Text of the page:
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1.4 Creating an action plan and setting achievable goals

 
The Purpose
How to Begin Setting Goals
Goal Setting Plan
Exercise – Goal Setting
Module 1 Quiz UK Based
Module 1 Quiz Ireland Based

Goal Setting

Whenever you achieve something worthwhile you have probably either consciously or sub consciously realised a goal. Goals are useful as they keep you focused on your specific purpose. They can act as reminders, incentives or as steps that can assist you in doing the things you want to do.

The Purpose?

Goal setting is used widely; from top-level athletes, business-people, high achievers and people from all levels of society. Goal setting can also be a more formal process for career and personal planning. The process of setting goals and targets allows you to:

  • Stay focused on your objective
  • Decide what is important for you to achieve in your life and to start, step-by-step, achieving these goals.
  • Be in control of where you go in life. By reflecting on and then recording exactly what you want to achieve, you know what you have to concentrate on to do it.
  • Separate what is important from what is irrelevant. Goal setting helps you work out what not to concentrate on, what decisions to choose in relation to your goals and it keeps you focused away from distractions.
  • Motivate yourself to achievement. It gives you long-term vision and short-term motivation. It focuses your acquisition of knowledge and helps you to organise your resources.
  • Track and record your progress and achievements.
  • Increase your self-confidence as you develop your level of competence in achieving your goals. This is very important, as self-confidence is critically important during the job searching process and many organisations place a high value on this quality.
  • How to Begin Setting Goals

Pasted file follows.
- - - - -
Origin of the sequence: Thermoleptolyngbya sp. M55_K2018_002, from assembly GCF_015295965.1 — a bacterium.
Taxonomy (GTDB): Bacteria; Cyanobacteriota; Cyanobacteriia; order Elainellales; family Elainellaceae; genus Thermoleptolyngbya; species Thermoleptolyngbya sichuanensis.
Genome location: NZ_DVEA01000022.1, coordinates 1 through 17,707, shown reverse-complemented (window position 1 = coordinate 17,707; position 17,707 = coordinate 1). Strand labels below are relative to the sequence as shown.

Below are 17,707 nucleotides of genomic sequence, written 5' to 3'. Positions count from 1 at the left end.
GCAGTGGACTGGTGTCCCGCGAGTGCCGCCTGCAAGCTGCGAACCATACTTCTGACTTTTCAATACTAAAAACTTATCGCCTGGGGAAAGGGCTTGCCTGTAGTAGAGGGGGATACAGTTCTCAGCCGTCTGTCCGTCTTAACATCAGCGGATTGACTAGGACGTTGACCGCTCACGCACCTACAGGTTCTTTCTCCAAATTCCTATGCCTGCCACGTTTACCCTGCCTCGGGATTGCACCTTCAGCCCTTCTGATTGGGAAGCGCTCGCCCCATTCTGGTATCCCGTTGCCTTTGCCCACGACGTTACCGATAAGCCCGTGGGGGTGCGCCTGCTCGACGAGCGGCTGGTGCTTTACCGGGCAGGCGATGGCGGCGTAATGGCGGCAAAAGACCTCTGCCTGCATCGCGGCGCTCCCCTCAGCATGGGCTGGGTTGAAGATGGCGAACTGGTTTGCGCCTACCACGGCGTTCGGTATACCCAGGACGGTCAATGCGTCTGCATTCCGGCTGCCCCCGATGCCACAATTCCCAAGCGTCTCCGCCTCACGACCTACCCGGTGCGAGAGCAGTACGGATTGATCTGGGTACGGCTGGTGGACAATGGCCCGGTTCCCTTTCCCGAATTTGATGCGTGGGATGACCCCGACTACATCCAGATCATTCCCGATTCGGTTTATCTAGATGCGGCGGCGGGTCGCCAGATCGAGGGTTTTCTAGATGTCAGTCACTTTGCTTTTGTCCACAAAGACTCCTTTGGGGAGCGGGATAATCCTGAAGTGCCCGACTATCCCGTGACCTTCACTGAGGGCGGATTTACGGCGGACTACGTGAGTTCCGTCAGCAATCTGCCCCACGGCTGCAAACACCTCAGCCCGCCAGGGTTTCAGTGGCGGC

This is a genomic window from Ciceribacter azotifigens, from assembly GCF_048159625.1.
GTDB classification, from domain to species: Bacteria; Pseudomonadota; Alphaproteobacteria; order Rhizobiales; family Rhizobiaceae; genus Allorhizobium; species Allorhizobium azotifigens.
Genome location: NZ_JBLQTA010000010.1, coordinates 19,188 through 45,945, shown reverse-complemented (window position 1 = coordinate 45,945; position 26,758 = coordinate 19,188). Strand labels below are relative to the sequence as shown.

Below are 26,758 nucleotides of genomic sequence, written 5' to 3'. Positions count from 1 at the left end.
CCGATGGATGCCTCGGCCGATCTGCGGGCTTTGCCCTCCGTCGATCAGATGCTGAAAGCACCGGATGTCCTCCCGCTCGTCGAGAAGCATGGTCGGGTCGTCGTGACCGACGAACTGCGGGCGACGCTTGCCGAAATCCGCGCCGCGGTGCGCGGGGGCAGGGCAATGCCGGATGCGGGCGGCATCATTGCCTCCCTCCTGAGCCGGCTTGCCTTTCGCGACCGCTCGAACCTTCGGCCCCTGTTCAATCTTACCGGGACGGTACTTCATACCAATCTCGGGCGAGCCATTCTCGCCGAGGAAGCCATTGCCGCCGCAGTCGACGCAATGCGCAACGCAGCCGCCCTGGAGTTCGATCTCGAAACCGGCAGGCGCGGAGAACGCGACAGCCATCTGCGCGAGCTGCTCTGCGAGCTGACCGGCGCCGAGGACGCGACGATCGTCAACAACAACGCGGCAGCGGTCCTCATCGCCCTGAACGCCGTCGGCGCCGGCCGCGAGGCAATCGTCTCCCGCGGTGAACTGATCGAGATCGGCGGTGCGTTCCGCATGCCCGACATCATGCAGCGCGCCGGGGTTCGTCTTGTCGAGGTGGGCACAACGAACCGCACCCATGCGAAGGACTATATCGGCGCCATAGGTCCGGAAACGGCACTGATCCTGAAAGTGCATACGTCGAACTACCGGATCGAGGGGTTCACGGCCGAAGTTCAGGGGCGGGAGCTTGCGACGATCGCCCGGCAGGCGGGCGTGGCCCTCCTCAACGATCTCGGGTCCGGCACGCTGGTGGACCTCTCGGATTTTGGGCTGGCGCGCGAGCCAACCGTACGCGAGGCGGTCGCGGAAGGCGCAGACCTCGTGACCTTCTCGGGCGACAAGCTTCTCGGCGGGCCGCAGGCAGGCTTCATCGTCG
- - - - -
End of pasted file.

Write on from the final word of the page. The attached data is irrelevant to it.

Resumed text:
You can create goals on several levels. You can create larger scale, overarching goals related to your personal and career wants and needs. You can then create sub-goals and tasks under different areas of the larger goals. You can also create short, medium and long term goals. Once you have stated and recorded your goals, you can break them down into the smaller targets and tasks that will take you towards your long term goals. Once you have a plan, you start working towards achieving it. Making a goal statement to begin with can be very empowering and be a quick reminder of why you are

    Goals should have the following qualities:

  • Specific and Measurable: Set a precise goal, putting in dates, times and amounts so that you can measure achievement. What exactly will you be doing when you achieve your goal? When specifically will you do it? Who else, in particular will be there? If you do this, you will know exactly when you have achieved the goal and can take complete satisfaction from having achieved it.
  • Small Steps: A goal can be broken down into small observable steps. Each step should be observable and specific. A series of mini-goals to attempt one-by-one.
  • Important and beneficial to you personally.
  • A beginning rather than an end.
  • Realistic and Achievable within the context of your life: Keep the low-level goals you are working towards small and achievable. If a goal is too large, then it can seem that you are not making progress towards it. Keeping goals small and incremental gives more opportunities for reward.
  • Include time lines and target dates. Time lines can provide motivation for you to continue working until the problem is solved. They also place limits on how long you are willing to wait for an active response to your efforts.
  • Prioritised: When you have several goals, give each a priority. This helps you to avoid feeling overwhelmed by too many goals and helps to direct your attention to the most important ones.
  • A challenge: they may be hard work, but are personally worth achieving. Just as it is important not to set goals unrealistically high, do not set them too low. People tend to do this where they are afraid of failure or where they are lazy! You should set goals so that they are slightly out of your immediate grasp, but not so far that there is no hope of achieving them.
  • Goal Setting Plan

    The following provides you with a simple outline of the factors you may want to consider and identify when setting and analysing your goals.

    Goal(s) (Define and write them down in order of priority)

    Benefits and Advantages of achieving this goal (Listing these may help to motivate you)

    Key Steps I Need to Take
    (What individual steps do you need to achieve the goal)

    When Will I do This (Record deadlines)

    Support and Resources (What support and from whom do I need, what resources, eg. time, money, contacts)

    Outcomes and Reflection (Record whether you achieved the goal and what worked or did not work along the way)

    Click here to open the goal setting worksheet

    Module 1 Quiz (UK based)

    Module 1 Quiz (Ireland based)

    Quiz Answers (UK)

    Quiz Answers (Ireland)